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    Very nice instructable, great photos; thanks. When I was teaching in inner city study skills classes I taught a comprehensive unit on winter outdoor survival because so many of my students flew to the bush every few months (hundreds of miles away, off the road system) and planes have a sad way of falling out of the sky sometimes. Snowgos break down. People get lost. Being able to make a reliable fire can make the difference in survival! We made fire starters similar to yours, but included pill bottles with cosmetic cotton balls that had been rubbed in a little petroleum jelly (such as Vaseline). Those can be packed into the pill bottle, then spread out a little by hand. Then the challenge was to start their fires with magnesium strikers! They're waterproof, inexpensive, and easy to carry in a parka pocket. (Interestingly, no male teachers were ever brave enough to go with us!)I took small groups of city kids winter camping and had them start fires without matches, etc., then cook dinner and breakfast on their own fires. They returned home and to school with a new sense of capability, and at least a couple of them testified that they had only been able to return from later trips because they had mastered these fire building and survival skills.Thank you for reminding us of this important project!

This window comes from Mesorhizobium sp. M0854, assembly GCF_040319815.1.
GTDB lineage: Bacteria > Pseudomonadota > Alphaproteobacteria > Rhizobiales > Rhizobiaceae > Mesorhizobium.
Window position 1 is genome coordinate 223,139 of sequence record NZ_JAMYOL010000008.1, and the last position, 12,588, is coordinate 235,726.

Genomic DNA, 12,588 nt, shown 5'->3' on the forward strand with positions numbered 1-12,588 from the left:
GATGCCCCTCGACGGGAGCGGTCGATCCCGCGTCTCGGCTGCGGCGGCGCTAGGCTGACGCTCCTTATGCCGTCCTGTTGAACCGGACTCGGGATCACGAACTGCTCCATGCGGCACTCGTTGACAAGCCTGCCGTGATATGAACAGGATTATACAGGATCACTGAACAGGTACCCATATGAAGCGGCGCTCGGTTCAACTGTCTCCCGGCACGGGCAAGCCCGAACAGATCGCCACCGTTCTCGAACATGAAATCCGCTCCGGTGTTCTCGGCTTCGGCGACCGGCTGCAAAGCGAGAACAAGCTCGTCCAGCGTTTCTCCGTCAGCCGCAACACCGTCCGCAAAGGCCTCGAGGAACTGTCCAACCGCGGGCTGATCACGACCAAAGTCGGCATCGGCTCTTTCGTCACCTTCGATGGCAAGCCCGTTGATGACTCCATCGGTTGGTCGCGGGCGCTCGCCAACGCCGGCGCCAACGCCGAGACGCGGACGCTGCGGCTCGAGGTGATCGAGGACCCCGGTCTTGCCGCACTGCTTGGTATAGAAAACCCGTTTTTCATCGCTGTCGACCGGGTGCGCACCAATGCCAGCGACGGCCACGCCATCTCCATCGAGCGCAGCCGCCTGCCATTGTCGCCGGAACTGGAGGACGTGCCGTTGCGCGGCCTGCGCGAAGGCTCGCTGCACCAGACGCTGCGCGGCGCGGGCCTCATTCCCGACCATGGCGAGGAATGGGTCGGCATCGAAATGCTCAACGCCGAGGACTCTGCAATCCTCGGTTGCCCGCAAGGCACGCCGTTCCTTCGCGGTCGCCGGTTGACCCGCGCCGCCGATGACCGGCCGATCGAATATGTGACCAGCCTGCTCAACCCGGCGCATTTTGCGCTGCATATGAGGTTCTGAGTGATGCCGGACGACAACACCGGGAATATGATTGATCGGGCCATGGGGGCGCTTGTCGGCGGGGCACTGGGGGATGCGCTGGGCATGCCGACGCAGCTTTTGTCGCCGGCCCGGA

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  • Alaskan Bev commented on JasonF205's instructable Milk Jug Skulls

    Funny!

    Excellent 'ible, great photos. Thx. Question: are you using blue masking tape? I've never seen that. It looks more like painter's tape, which I use a lot. Whatever it is, does it work as well as the plain old tan-ish masking tape that we all use by the truckload?

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  • When I first glanced at the picture I thought it was about How to Make a Harmonica! Our cat would prefer a harmonica to a grooming tool any day! She hates being brushed in any fashion, but maybe if I build her one of these... Great 'ible!